near the boundary. Let’s
place the layer with thickness 0.2 m and resistivity 50
ohm·m at the boundary. In the model at Figure 5 maxi-
mum values
near the boundary increase highly;
under the boundary clay produces almost imperceptible
lowering effect, whereas
in the subhorizontal
interval are significantly enhanced. At the
diagram maximum peaks appear in points where the well
crosses the boundary. In the model shown at the Figure 6
the influence of the lower medium on the phase shift
proves even smaller. At the bottom part of the well a
high resistive interlayer caused an increase in
both parameters and changed the shape of
curve related to the short sonde.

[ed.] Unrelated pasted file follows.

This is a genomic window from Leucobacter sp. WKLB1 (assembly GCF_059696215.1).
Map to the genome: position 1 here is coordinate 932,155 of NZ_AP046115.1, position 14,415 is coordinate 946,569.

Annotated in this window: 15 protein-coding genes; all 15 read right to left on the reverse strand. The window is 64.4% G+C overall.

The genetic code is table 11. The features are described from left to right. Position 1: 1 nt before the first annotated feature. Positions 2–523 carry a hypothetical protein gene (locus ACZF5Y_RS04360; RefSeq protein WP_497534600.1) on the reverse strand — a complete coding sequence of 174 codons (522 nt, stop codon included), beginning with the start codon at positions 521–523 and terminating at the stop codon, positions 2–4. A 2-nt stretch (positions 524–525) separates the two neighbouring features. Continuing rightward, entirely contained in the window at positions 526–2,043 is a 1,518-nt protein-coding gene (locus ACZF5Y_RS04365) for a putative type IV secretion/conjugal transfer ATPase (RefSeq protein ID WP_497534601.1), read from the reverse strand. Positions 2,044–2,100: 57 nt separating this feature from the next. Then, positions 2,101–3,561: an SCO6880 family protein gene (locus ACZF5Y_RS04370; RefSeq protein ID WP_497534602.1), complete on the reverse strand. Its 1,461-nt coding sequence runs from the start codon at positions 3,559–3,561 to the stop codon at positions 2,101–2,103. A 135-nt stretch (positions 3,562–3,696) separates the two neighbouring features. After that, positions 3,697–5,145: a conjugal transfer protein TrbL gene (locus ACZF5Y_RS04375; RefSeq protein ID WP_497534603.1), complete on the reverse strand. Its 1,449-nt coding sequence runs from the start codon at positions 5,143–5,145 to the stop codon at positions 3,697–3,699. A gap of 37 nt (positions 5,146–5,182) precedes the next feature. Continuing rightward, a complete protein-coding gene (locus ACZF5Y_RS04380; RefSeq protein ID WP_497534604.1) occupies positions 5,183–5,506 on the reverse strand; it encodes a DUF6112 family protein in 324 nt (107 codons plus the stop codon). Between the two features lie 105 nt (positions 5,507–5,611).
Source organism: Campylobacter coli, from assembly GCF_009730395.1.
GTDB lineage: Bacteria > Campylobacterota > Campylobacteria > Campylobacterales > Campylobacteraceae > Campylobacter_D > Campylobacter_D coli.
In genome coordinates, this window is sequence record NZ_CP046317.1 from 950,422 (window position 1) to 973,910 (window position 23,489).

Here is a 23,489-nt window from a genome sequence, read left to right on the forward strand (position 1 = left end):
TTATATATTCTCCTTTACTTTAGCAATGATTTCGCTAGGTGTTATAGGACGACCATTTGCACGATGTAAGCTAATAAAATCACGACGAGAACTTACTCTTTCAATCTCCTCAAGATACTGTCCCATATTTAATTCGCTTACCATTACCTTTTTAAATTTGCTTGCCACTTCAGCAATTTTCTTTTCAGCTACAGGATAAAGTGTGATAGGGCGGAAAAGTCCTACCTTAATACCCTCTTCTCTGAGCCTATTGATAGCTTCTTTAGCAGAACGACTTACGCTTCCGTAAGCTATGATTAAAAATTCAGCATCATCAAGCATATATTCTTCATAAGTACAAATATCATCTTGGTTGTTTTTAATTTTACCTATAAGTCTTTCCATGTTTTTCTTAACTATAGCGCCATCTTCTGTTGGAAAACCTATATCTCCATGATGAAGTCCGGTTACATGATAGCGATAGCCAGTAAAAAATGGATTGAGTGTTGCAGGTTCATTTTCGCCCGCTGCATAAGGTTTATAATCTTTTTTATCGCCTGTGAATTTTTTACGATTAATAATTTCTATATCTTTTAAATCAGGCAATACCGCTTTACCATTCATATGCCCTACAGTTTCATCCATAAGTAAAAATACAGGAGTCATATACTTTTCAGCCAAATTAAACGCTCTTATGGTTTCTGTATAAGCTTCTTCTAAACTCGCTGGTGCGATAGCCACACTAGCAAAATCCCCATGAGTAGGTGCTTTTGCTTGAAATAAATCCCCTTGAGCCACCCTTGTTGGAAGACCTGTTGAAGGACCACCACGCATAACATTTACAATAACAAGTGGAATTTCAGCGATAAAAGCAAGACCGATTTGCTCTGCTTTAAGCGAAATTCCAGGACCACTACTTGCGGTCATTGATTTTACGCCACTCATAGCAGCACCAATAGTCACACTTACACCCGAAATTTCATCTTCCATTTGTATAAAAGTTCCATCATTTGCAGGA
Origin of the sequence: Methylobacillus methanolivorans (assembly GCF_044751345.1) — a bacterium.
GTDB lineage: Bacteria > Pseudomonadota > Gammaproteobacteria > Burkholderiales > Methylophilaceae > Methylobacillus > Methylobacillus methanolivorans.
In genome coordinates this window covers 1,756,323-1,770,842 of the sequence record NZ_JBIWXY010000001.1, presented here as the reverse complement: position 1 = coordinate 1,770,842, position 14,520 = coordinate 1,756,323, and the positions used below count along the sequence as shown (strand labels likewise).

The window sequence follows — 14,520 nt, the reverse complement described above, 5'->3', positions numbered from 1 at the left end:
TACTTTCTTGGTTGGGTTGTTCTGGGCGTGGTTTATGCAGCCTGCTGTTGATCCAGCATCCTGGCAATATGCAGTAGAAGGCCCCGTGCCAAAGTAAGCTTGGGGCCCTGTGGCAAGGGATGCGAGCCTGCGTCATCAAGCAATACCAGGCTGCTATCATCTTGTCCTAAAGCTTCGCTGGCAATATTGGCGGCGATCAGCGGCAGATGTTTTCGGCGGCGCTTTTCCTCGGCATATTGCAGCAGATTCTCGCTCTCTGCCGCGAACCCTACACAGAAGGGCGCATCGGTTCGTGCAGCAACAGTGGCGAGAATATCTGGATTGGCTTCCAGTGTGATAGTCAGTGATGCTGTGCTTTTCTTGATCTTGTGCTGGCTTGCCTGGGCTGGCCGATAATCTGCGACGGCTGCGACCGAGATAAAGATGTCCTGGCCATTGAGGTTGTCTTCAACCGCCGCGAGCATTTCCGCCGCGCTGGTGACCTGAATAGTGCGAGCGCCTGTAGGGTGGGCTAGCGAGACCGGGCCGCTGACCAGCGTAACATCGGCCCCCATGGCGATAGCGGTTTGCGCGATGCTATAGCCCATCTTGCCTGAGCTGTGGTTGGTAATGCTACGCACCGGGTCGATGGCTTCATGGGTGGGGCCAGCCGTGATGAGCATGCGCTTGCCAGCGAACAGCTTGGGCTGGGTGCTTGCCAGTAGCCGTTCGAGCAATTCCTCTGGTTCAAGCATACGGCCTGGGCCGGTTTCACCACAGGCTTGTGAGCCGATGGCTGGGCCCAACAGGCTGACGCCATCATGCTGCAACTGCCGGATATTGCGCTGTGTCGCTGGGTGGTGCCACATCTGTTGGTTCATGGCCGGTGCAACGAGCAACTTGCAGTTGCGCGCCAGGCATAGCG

In general, the increase in resistivity of high-resistance
interlayer leads to the enhanced resistivity contrast and
its greater growth whith the tool crossing boundaries, and
to lesser dependence on the medium at the other side of
the interlayer. We should note that the interlayer with
these parameters is not reflected in the signals of induc-
tion logging in vertical wells.
The calculations attest to the fact that the VEMKZ
signals in deviated and horizontal wells depend neither
on enclosing rocks nor contrasting interlayers in the beds
thicker than double probe length. In the middle part of
the layer of this kind its true resistivity will be shown by
diagrams for all the probes and
diagrams, but not including long-spaced probes. How-
ever, characteristic behavior of signals near the bounda-
ries and singlevalued dependence on the contrast of elec-
trical properties allows to estimate formation parameters,
using program for modeling responses of the deviated
tool, in case the well track is known.
Calculations of a signal in realistic model (including